On the other hand, Art Therapy techniques can help clients express themselves, improve their mental health, and reduce their stress. Furthermore, art therapy is open to anyone and everyone regardless of age, background, and art experience or talent. They don’t need to pass a test or meet certain criteria to join or participate in sessions. In group art therapy sessions, in particular, art therapy can boost one’s self-esteem and hone their social skills.
As a final point, art therapy is one which anyone can do anywhere as long as there’s a qualified therapist conducting the session, art mediums anyone can use, and a safe environment that won’t trigger or distract the client. This makes it a relatively accessible therapy that benefits a larger group.
12 Art Therapy Techniques and Exercises
Now that you know the benefits you and your client will gain from art therapy, it’s time to dive into the meat of the guide: a list of Art Therapy Techniques and exercises. To help you out, aside from listing them down, we’ve also provided a brief explanation of the technique. However, it’s important to note that with every technique, therapists are encouraged to provide prompts to help with possible art blocks.
- Collage - Clients are asked to gather materials such as photos, printed images, cutouts of book pages, or even flyers; cut them into however the client wants, and paste them together.
- Coloring - Clients are provided with coloring pages or books and various mediums, such as colored pencils, crayons, and markers, to color in or outside the lines.
- Doodling and Scribbling - Clients are given an assortment of art materials, mostly pens and markers, and are asked to simply draw. Most of the time, clients may produce small and simple illustrations or artworks with repetitive patterns.
- Drawing - Like doodling and scribbling, clients are given multiple mediums to create their masterpieces. However, the art they create is expected to be more elaborate than doodles.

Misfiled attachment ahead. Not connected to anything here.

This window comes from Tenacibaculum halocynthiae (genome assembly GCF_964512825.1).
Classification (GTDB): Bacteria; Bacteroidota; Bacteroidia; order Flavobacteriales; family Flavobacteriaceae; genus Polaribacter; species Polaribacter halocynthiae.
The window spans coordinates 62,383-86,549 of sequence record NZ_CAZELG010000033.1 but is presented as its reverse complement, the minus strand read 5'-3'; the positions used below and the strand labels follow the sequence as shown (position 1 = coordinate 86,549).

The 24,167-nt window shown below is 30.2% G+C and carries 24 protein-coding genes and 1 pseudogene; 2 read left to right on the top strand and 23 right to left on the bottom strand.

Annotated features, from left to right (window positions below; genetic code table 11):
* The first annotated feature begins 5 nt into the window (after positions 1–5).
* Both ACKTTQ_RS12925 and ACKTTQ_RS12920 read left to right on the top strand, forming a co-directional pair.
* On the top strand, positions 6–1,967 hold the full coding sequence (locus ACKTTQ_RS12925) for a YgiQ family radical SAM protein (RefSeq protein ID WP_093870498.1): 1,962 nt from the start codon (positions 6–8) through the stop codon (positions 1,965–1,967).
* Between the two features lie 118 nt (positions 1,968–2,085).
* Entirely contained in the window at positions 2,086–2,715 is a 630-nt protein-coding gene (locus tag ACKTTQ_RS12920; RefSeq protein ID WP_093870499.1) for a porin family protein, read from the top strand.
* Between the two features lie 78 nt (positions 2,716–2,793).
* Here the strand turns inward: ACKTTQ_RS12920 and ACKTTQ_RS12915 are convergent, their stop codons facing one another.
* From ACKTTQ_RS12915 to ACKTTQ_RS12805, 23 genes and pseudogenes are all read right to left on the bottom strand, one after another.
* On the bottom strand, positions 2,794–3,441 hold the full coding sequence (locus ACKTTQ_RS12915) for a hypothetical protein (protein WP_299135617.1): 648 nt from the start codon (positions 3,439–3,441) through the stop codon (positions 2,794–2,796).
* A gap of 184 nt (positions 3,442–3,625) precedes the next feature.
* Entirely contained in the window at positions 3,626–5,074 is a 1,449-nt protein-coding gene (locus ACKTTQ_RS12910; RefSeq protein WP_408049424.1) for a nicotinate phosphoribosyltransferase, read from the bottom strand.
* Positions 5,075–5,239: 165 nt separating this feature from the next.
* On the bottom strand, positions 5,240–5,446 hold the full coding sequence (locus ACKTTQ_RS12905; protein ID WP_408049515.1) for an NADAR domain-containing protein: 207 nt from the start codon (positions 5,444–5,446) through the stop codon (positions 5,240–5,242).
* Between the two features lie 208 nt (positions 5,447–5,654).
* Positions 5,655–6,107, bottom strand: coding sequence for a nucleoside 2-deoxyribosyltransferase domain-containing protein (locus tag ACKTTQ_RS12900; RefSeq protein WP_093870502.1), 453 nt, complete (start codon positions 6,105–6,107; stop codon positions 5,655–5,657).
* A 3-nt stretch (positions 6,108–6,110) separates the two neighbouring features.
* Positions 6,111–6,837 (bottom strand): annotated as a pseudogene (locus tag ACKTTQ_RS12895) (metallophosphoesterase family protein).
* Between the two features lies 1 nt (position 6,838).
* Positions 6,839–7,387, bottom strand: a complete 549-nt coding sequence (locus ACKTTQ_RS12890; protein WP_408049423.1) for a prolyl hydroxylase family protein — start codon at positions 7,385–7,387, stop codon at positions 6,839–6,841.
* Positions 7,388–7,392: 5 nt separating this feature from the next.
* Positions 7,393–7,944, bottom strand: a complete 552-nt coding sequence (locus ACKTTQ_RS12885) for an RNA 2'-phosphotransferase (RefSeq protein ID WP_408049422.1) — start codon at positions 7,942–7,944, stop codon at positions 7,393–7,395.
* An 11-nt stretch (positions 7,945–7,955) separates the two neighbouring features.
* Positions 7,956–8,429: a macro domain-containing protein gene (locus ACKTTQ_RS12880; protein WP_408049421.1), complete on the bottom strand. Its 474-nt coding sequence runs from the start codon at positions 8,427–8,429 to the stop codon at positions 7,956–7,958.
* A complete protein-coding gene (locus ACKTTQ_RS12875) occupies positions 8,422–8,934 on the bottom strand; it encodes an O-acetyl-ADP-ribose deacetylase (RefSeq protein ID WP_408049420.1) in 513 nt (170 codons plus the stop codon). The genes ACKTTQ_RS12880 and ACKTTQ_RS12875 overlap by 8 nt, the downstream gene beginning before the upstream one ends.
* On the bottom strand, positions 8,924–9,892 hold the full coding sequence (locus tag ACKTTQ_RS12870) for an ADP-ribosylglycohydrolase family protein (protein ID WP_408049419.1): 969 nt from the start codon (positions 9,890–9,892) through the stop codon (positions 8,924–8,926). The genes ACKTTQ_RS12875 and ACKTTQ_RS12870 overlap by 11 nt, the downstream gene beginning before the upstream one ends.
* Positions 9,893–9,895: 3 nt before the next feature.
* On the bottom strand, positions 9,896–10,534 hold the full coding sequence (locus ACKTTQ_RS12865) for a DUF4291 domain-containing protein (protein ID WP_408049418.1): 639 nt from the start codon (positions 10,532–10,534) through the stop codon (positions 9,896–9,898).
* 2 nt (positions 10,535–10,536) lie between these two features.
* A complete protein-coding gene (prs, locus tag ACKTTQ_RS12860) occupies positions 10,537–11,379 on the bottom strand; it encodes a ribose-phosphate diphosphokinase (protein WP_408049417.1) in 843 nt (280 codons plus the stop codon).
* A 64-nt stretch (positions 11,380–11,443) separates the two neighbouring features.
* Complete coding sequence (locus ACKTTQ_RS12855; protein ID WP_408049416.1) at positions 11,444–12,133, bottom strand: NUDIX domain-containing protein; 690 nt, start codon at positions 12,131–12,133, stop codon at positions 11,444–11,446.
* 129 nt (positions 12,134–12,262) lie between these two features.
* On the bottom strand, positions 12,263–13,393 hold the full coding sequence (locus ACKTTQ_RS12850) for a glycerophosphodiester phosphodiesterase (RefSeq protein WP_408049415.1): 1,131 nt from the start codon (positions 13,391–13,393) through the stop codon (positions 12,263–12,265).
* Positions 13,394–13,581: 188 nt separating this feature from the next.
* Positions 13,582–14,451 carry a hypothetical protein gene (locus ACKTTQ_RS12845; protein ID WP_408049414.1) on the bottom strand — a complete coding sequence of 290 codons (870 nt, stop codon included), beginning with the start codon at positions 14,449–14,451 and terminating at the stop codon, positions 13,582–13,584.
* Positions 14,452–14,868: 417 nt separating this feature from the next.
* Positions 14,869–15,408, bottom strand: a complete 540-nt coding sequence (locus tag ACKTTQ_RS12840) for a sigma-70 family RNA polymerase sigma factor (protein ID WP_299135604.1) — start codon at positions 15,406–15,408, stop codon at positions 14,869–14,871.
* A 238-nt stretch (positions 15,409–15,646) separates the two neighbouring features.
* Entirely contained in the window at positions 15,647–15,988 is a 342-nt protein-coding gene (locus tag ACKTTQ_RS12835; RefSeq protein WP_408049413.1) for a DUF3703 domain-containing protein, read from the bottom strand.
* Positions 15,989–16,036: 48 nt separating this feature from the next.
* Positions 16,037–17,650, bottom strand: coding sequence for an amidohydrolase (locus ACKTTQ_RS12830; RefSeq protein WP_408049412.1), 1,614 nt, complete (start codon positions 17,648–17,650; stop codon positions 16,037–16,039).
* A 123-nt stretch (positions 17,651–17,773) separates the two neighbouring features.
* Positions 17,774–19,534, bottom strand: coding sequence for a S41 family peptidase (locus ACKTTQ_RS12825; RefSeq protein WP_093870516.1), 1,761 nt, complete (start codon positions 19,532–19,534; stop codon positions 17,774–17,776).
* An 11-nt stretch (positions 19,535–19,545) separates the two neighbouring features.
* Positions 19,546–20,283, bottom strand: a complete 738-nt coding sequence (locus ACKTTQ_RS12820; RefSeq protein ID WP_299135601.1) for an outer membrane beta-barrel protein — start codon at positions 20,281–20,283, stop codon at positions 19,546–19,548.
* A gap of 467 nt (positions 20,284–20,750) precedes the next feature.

- Painting - This technique is similar to drawing, but the main materials are paper, paint, and a brush. In the case of finger painting, instead of a brush, a client will use their fingers.
- Photography or Phototherapy - The clients may be asked to take photographs using a camera or phone. In addition, a client may also be asked to bring photos they’ve taken over the years to look at them with the therapist, conceptualize for any photo-taking shoots, and in certain cases, remember and talk about specific pictures the client may have lost or forgotten to bring.
- Videography or Videotherapy - This technique is similar to photography/phototherapy, but the client will be working with videos or films instead of pictures.
- Sculpting - A technique that doesn’t involve drawing on a flat piece of paper or having anything printed, a client who is asked to sculpt will utilize clay or even paper mache to create sculptures.
- Textile Work - This technique has different names depending on what the therapist may ask the client to do. They may be asked to sew, weave, or knit to create. However, one uniting factor is that clients who work with textiles incorporate fabric or a variation in their work.
- Mask making - A technique most similar to sculpting, mask making asks the client to sculpt a mask out of tissue paper, clay, or any material that can hold the shape of a mask. Afterward, the therapist may take it up a notch by having them paint their mask or design it with other crafting materials like fabric, sequins, etc.
- Guided imagery - Unlike the other techniques where clients are tasked to create tangible pieces, during guided imagery, they are asked to visualize pictures in their head. This is usually paired with a request to relax one’s body and, depending on the therapist, reflect on what they visualize or repeat affirmations to themselves.